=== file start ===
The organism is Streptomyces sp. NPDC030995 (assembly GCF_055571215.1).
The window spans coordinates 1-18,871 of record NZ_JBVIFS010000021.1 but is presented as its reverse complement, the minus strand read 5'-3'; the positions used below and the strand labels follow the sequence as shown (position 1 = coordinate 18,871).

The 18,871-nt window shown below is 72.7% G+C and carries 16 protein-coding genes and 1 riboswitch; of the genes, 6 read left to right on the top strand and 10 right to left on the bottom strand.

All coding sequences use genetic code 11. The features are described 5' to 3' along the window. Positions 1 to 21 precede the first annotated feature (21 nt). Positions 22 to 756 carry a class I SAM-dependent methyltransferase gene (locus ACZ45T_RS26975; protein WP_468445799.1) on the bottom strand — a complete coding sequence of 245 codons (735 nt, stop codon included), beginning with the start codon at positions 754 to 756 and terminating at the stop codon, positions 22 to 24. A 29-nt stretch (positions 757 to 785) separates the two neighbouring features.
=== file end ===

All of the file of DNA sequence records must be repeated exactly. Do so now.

The organism is Streptomyces sp. NPDC030995 (assembly GCF_055571215.1).
The window spans coordinates 1-18,871 of record NZ_JBVIFS010000021.1 but is presented as its reverse complement, the minus strand read 5'-3'; the positions used below and the strand labels follow the sequence as shown (position 1 = coordinate 18,871).

The 18,871-nt window shown below is 72.7% G+C and carries 16 protein-coding genes and 1 riboswitch; of the genes, 6 read left to right on the top strand and 10 right to left on the bottom strand.

All coding sequences use genetic code 11. The features are described 5' to 3' along the window. Positions 1 to 21 precede the first annotated feature (21 nt). Positions 22 to 756 carry a class I SAM-dependent methyltransferase gene (locus ACZ45T_RS26975; protein WP_468445799.1) on the bottom strand — a complete coding sequence of 245 codons (735 nt, stop codon included), beginning with the start codon at positions 754 to 756 and terminating at the stop codon, positions 22 to 24. A 29-nt stretch (positions 757 to 785) separates the two neighbouring features.